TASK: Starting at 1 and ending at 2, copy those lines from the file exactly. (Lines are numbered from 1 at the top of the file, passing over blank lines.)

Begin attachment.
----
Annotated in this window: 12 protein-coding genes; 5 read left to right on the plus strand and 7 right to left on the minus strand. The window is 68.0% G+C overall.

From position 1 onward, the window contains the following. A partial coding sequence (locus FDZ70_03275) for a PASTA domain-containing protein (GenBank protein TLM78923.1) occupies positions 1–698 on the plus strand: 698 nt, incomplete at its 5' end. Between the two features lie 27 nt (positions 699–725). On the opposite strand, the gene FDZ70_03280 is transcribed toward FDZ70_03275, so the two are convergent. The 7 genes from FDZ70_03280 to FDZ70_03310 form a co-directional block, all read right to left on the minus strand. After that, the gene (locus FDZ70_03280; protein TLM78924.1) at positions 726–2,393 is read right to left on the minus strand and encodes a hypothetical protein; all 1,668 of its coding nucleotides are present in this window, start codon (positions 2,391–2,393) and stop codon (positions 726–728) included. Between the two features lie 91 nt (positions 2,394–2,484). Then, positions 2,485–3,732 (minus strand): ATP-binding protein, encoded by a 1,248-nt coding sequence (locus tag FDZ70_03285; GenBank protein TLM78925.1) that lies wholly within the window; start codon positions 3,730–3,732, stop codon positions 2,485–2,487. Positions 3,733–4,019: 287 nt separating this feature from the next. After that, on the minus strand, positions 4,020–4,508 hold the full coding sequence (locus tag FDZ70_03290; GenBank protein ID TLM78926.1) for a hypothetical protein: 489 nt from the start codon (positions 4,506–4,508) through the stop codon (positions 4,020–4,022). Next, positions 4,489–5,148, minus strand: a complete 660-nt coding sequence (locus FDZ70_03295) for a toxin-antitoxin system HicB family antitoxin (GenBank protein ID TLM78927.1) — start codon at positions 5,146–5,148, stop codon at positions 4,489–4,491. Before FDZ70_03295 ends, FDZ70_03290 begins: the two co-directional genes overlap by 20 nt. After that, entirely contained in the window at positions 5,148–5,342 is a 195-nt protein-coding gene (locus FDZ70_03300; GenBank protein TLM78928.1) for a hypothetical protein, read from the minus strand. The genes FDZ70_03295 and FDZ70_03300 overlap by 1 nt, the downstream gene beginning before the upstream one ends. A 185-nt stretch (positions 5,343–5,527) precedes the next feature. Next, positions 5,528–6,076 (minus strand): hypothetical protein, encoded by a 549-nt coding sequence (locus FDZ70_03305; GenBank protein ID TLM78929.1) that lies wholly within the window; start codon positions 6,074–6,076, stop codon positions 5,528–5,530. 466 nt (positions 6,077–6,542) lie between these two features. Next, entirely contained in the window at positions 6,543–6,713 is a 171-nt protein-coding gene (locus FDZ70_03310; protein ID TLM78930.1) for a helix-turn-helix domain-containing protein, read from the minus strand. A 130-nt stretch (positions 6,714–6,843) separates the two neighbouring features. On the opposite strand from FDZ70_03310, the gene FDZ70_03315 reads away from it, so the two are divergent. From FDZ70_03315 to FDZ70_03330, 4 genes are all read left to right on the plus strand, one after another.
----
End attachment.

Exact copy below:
Annotated in this window: 12 protein-coding genes; 5 read left to right on the plus strand and 7 right to left on the minus strand. The window is 68.0% G+C overall.

From position 1 onward, the window contains the following. A partial coding sequence (locus FDZ70_03275) for a PASTA domain-containing protein (GenBank protein TLM78923.1) occupies positions 1–698 on the plus strand: 698 nt, incomplete at its 5' end. Between the two features lie 27 nt (positions 699–725). On the opposite strand, the gene FDZ70_03280 is transcribed toward FDZ70_03275, so the two are convergent. The 7 genes from FDZ70_03280 to FDZ70_03310 form a co-directional block, all read right to left on the minus strand. After that, the gene (locus FDZ70_03280; protein TLM78924.1) at positions 726–2,393 is read right to left on the minus strand and encodes a hypothetical protein; all 1,668 of its coding nucleotides are present in this window, start codon (positions 2,391–2,393) and stop codon (positions 726–728) included. Between the two features lie 91 nt (positions 2,394–2,484). Then, positions 2,485–3,732 (minus strand): ATP-binding protein, encoded by a 1,248-nt coding sequence (locus tag FDZ70_03285; GenBank protein TLM78925.1) that lies wholly within the window; start codon positions 3,730–3,732, stop codon positions 2,485–2,487. Positions 3,733–4,019: 287 nt separating this feature from the next. After that, on the minus strand, positions 4,020–4,508 hold the full coding sequence (locus tag FDZ70_03290; GenBank protein ID TLM78926.1) for a hypothetical protein: 489 nt from the start codon (positions 4,506–4,508) through the stop codon (positions 4,020–4,022). Next, positions 4,489–5,148, minus strand: a complete 660-nt coding sequence (locus FDZ70_03295) for a toxin-antitoxin system HicB family antitoxin (GenBank protein ID TLM78927.1) — start codon at positions 5,146–5,148, stop codon at positions 4,489–4,491. Before FDZ70_03295 ends, FDZ70_03290 begins: the two co-directional genes overlap by 20 nt. After that, entirely contained in the window at positions 5,148–5,342 is a 195-nt protein-coding gene (locus FDZ70_03300; GenBank protein TLM78928.1) for a hypothetical protein, read from the minus strand. The genes FDZ70_03295 and FDZ70_03300 overlap by 1 nt, the downstream gene beginning before the upstream one ends. A 185-nt stretch (positions 5,343–5,527) precedes the next feature. Next, positions 5,528–6,076 (minus strand): hypothetical protein, encoded by a 549-nt coding sequence (locus FDZ70_03305; GenBank protein ID TLM78929.1) that lies wholly within the window; start codon positions 6,074–6,076, stop codon positions 5,528–5,530. 466 nt (positions 6,077–6,542) lie between these two features. Next, entirely contained in the window at positions 6,543–6,713 is a 171-nt protein-coding gene (locus FDZ70_03310; protein ID TLM78930.1) for a helix-turn-helix domain-containing protein, read from the minus strand. A 130-nt stretch (positions 6,714–6,843) separates the two neighbouring features. On the opposite strand from FDZ70_03310, the gene FDZ70_03315 reads away from it, so the two are divergent. From FDZ70_03315 to FDZ70_03330, 4 genes are all read left to right on the plus strand, one after another.